A portrait of a murdered activist stares from the graffiti on the wall, a slogan makes a passer-by smile, a colorful pastiche turns visitors’ heads: Welcome to the city where the walls talk.
“Buenos Aires has become a haven for street art, like Sao Paulo and Mexico City,” said Fernando Aita, one of several young editors of the project Grafiti escritos en la calle (Graffiti street writings).
His Web site, which encourages fans to “look at the city through different eyes,” has compiled 1,000 photographs of graffiti art dating back to 2009 in a remarkable visual and linguistic archive of modern times in Argentina.
“Plants do not bite,” “A present for our future” and “The fight continues” are among the phrases that stop passers-by in their tracks, amid a flourishing collection of colorful frescoes.
“It’s difficult to speak of graffiti as the city’s heritage because they are ephemeral, but it’s true that street art is part of Buenos Aires,” said Luis Grossman, who heads the city’s historical center.
He supports the blossoming of graffiti which he says “embellishes the city.”
However, the scribblings are also a menace. The Cabildo colonial building, where an uprising on May 25, 1810, sparked a revolution, is constantly tagged. Authorities have spent huge sums repainting it, in vain.
Graffiti Mundo, a local firm, is tapping into a touristic goldmine by organizing guided tours of the city’s best frescoes.
Even tragedy finds a place among the writings on the wall.
“No more Cro-Magnon,” wrote the parents of victims who perished in a fire at the club of the same name in December 2004 that left 194 people dead.
Another graffito reads “Caution: they are armed and at large,” a reference to alleged police brutality, complete with a stencil of a policeman’s cap next to the warning.
These walls can speak, providing a detailed account of how Argentine society has evolved over the past 10 years.
“In 2002, in the middle of Argentina’s economic crisis, the graffiti was even more political,” said Lelia Gandara, an expert in the study of signs and symbols at the University of Buenos Aires. “People were expressing their anger and outrage.”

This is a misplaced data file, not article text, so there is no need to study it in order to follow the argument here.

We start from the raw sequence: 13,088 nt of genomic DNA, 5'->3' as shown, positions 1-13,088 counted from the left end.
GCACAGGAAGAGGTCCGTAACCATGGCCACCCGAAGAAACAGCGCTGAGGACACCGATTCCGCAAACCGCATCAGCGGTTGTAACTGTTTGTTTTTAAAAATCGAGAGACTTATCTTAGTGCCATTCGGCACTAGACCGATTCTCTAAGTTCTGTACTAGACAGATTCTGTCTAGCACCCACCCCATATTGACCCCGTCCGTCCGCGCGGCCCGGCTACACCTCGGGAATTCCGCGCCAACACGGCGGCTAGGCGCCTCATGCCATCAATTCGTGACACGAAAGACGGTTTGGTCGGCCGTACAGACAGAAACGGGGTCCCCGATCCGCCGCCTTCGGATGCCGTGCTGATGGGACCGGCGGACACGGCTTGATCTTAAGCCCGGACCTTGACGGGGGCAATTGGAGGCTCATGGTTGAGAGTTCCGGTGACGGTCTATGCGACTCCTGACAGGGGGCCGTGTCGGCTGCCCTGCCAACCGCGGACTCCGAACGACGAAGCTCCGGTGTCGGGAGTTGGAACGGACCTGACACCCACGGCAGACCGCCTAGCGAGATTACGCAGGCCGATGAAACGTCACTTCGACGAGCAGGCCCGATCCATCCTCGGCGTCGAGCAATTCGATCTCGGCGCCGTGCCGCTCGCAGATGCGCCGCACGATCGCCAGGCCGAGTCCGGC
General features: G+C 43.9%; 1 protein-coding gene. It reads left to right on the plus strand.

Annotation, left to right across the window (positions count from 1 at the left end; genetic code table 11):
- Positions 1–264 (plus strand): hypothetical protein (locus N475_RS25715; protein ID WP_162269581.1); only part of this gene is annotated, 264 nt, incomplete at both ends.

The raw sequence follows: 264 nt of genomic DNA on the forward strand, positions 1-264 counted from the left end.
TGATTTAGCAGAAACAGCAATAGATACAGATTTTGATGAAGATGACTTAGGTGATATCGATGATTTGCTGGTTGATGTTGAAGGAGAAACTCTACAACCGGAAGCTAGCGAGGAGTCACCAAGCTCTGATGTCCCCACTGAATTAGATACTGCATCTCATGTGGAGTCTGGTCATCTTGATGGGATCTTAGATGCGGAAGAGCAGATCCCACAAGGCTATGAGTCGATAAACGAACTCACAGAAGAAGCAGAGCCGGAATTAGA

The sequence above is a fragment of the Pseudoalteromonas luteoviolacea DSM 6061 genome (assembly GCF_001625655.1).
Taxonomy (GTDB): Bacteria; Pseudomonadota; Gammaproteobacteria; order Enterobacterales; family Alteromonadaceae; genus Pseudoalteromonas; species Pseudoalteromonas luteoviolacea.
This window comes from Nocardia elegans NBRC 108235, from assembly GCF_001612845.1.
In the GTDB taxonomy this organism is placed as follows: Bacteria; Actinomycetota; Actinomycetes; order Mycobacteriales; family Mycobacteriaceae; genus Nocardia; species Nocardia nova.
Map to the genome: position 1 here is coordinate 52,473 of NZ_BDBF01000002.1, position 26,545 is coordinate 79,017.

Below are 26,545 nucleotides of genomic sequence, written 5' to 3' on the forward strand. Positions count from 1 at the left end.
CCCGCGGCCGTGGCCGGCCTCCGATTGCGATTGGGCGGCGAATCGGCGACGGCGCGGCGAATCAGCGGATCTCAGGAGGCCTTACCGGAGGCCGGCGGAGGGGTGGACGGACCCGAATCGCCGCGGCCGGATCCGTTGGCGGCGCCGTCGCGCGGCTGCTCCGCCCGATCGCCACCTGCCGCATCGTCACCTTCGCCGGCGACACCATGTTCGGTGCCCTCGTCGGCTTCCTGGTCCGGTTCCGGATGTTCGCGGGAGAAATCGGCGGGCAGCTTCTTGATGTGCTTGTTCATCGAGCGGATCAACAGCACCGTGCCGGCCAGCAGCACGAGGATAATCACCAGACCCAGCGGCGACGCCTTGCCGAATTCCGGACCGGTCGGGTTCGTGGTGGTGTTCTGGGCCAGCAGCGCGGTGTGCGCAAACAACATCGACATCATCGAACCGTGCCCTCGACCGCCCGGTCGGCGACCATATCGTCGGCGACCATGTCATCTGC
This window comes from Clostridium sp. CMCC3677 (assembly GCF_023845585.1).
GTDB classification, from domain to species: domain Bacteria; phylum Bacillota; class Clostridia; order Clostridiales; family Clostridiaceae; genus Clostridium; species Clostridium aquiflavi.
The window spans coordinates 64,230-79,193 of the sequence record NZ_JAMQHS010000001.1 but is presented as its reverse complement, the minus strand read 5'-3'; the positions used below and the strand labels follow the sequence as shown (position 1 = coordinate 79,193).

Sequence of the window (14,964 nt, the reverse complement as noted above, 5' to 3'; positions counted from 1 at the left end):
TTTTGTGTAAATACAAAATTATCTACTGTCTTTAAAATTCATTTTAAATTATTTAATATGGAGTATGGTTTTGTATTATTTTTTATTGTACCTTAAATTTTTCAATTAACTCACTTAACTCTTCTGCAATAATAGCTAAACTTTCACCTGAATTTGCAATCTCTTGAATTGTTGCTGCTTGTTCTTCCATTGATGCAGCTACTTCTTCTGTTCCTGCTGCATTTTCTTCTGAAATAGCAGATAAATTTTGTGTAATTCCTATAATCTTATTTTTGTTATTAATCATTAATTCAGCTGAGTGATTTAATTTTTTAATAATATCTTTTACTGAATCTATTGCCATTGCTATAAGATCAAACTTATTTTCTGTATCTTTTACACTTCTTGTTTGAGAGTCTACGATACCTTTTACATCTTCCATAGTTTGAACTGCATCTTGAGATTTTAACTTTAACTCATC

Aita explained that after those fury-filled times, “more colored frescoes began appearing. And now, hip-hop tags are prevalent.”
However, political commentary regained a graffiti foothold after the death of former Argentine president Nestor Kirchner in October last year.
He was featured on walls as the character “Nestornauta,” a reference to sci-fi comic El Eternauta, created by comic strip writer Hector Oesterheld, who was kidnapped and killed under the country’s 1976 to 1983 dictatorship with his three daughters.
Mariano Ferreyra, a student killed last year by union activists, is also a popular character in the graphics dotted across the city.
Another popular figure is Julio Lopez, the first person to go missing after democracy was restored in Argentina. He was kidnapped in 2006 after testifying against policemen for crimes committed under the military dictatorship.
Along Defensa Street, one of the oldest in the San Telmo neighborhood home to many antique dealers, a cartoon cow, painted every 30m, asks: “Who is thinking about us?”
Scenes of people dancing the tango are further down the street.
“The streets used to be gloomy. Painting the walls brings a little bit of joy,” said Jaz, a 29-year-old screenwriter who has had a passion for graffiti since he was a teenager. “It’s my way of making the city mine.”